The teardown at 383 60th St. sold for a quarter-million over asking on Friday after receiving 19 offers.
The one-bedroom, two-bath bungalow built in 1905 went on the market in March for $495,000 and sold last week at $755,000.
People were lined up out the door on the first open house, according to listing agent Dalia Juskys of Red Oak Realty.
“At least 200 people came through,” Juskys said. “There was a little boy down the street who opened up a lemonade stand and was selling lemonade, popcorn and cookies to all the people coming to the open house.”
The Rockridge real estate market is sizzling. The Oakland neighborhood, with its own BART station and a commercial district of trendy restaurants, has seen home values rise 11.7 percent in the last five years from February 2012 to February 2017, according to Trulia. This neighborhood’s surging popularity and prices explains why a dilapidated home, in a prime location between Rockridge and Fairview Park, was a hot commodity.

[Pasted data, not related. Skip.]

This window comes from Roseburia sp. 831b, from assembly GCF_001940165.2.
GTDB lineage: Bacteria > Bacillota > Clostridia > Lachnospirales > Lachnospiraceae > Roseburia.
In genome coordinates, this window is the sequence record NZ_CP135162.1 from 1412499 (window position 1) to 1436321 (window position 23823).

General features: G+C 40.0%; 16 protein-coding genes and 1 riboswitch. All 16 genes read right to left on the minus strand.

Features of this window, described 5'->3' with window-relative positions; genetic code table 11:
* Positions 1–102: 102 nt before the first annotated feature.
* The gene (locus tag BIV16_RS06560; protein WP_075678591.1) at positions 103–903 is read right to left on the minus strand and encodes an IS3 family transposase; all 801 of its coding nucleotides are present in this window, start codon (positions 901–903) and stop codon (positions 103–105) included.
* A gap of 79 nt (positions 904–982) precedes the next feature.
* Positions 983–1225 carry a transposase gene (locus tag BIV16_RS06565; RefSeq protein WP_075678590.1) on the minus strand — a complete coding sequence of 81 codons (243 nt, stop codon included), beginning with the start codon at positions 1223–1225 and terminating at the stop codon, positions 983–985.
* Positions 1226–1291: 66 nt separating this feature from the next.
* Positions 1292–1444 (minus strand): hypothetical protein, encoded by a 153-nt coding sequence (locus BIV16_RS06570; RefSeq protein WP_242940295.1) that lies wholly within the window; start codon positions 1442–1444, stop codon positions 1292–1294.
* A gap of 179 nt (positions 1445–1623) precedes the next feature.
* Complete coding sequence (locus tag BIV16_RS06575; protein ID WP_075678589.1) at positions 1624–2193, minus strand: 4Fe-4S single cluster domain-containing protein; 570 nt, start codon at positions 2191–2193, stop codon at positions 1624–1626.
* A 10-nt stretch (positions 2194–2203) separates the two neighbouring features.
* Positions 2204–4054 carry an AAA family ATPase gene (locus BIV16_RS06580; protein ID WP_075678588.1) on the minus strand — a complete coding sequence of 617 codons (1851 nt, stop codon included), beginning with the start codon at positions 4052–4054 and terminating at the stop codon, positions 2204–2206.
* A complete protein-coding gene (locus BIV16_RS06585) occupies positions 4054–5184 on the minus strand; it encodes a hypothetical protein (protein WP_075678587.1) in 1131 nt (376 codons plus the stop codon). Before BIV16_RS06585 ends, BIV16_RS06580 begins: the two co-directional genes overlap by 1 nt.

The seller of the Rockridge home originally purchased the home in the 1970s and hadn’t lived there in decades. When the property first went on the market, Juskys told SFGATE the owner held onto the house to remain in Rep. Barbara Lee’s district. She also admitted her listing was either a teardown or “massive fixer-upper” with no heating or even a workable kitchen.
“It’s quite hysterical,” Juskys said. “Everything is dilapidated … The only thing that’s livable is the bathroom.”
Yes, compared to the home’s other derelict rooms, one of the bathrooms is beautiful. It has natural wood paneling, a sweet pedestal sink and a glass-walled walk-in shower. It looks like it belongs in a glossy spread of a modern home featured in Dwell magazine. Maybe the new owners can bring this vision alive throughout the entire home.